Man gets headphone wire stuck in bladder after shoving it down penis

Indonesian man, 34, gets 80cm-long headphone wire stuck in his bladder after shoving it down his penis while masturbating

  • Man inserted the headphone wire regularly for ‘sexual pleasure and gratification’
  • Wire got lodged in his bladder and he could not take it back out his penis 
  • Doctors in Surabaya had to pull out the 31-inch (80cm) wire with forceps

A man needed an earphone wire pulled out of his bladder after his masturbation act dramatically backfired. 

The 34-year-old, from Indonesia, shoved an 80cm-long wire down his urethra which then got pushed too far and became stuck. 

He told surgeons who treated him that he shoved the wire into his penis for ‘sexual pleasure and gratification’. And he confessed to using the masturbation technique up to five times a week.  

The man, who wasn’t identified, went to his local hospital’s emergency department complaining of stomach pains when urinating.  

He then told doctors at Surbaya’s Dr Soetmo General-Academic Hospital about his decision to insert the wire.

Writing in the journal Radiology Case Reports, medics described it as being ‘lodged in the bladder’. 

They gave him an X-ray to check how far into his body and how much damage it had caused. It was ‘visible and quickly identified’.

The wire, which was round 3mm wide, was coiled but — fortunately for him — had not attached to his bladder wall. 

If it had lodged, urologists claim it could have caused a hole that needed surgery to repair.   

Doctors pulled it out using forceps, although it’s unclear whether any of the wire was left hanging out to grip onto.

A man had to have an earphone wire pulled out of his bladder  at Dr Soetmo General-Academic Hospital in Surabaya, Indonesia, after he shoved it down his penis while masturbating

The man — who was not named — could not take the 31-inch (80cm) wire (pictured) back out of his penis after it became lodged in his bladder

Sounding is when men insert items into the opening of the penis to enhance their sexual pleasure.

It usually involves specially designed tools made from glass or metal.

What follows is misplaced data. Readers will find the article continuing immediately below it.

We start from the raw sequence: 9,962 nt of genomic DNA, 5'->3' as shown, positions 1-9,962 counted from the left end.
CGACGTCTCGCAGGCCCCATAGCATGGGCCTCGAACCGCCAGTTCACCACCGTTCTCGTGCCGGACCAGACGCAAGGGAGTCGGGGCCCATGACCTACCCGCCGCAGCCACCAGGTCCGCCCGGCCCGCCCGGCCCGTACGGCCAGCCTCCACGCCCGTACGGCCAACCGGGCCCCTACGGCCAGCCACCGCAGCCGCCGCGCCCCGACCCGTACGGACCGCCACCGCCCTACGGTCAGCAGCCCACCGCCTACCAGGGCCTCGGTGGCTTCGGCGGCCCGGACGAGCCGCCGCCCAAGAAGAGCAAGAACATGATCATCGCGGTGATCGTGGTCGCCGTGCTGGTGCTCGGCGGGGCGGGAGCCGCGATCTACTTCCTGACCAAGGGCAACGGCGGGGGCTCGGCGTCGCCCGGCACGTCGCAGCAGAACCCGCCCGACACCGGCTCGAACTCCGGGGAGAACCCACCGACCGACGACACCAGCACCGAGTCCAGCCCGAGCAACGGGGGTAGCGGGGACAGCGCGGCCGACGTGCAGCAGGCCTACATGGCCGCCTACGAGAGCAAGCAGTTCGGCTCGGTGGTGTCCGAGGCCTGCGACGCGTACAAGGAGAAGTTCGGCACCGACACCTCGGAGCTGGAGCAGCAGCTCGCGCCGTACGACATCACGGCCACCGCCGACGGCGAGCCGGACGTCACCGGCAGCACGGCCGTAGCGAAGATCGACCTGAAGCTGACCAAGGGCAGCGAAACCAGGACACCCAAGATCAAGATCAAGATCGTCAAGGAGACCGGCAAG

Doctors at clinic International Andrology London said there has been a ‘dramatic increase’ in the number of men having urethral problems due to sounding as men ‘look to expand their sexual activities and enhance their sexual experiences’.

Men interested in the practice should understand the risks and purchase equipment from reputable businesses and ensure they do it hygienically.

But they warned the practice can damage the sensitive tissue in the urethral pathway, which releases urine and sperm.

It can also lead to a lack of bladder control and infection.

And the penis and urethra may even require surgery or implants to rebuild sensitive tissue. 

Source: International Andrology London  

The man stayed in hospital overnight to see if he needed anymore treatment. He was discharged the next day.  

Doctors described it as a classic case of polyembolokoilamania, the act of inserting foreign bodies into orifices such as the rectum and vagina.

They said the patient ‘showed no apparent psychotic behaviours and was mentally well’. 

The insertion of objects into the opening of the penis for sexual pleasure is known as sounding, which carries a number of risks. 

Dr Rich Viney, a a consultant urologist at the Queen Elizabeth Hospital in Birmingham, told MailOnline: ‘The instrumentation of the urethra goes back centuries and is called “sounding”, named after the hollow metal rods —called sounds — used to detect bladder stones by the sound they would make when hitting the stone. 

‘After fishing some Bluetac out of a students bladder — he’d rolled it up to make an impromptu sound but it wasn’t a happy ending — I asked him why he did it. 

‘He looked at me like I was an idiot and told me it massively enhanced his orgasm.’

He continued: ‘Mysteriously, we’ve seen a lot more of these kinds of problems during lockdown. 

‘This is, of course, high risk behaviour, often resulting in infections, bleeding and stricture formation (a narrowing of the urethra restricting the flow of urine). Definitely not something we’d recommend.’

If an object gets stuck inside the penis it can cause several problems, ranging from a burning sensation, an inability to urinate and erection problems.

More serious complications, such as a hole appearing in the bladder, and scarring of the tube that carries urine out of the body can require major reconstructive surgery. 

Giulio Garaffa, an andrologist at International Andrology London, told MailOnline: ‘Overall, I feel that this patient has been quite lucky not to have any consequences, as I would have not been surprised if he had caused trauma of the urethra while inserting such a long and pointy instrument. 

‘I can see in the follow up of this patient from a urological point of view has been short and it is possible that he might have developed scarring at some level of the lower urinary tract at a later stage, as scarring and contracture can take time before they become obvious and the symptoms might appear at a later stage.’

He added: ‘These procedures can produce permanent damage to the urethra and this may require complex surgical procedures to be corrected.’

Writing in the journal, the doctors said: ‘Self-inserted urinary bladder foreign bodies for sexual gratification generate a significant challenge for physicians due to its difficult diagnosis and management.

‘Most patients were late to be admitted due to embarrassment — leading to serious short-term and long-term complications.’ 

Doctors at International Andrology London said there has been a ‘dramatic increase’ in the number of men having sounding issues over the past few years.

They blamed it on men looking to ‘expand their sexual activities and enhance their sexual experiences’.

Source: Read Full Article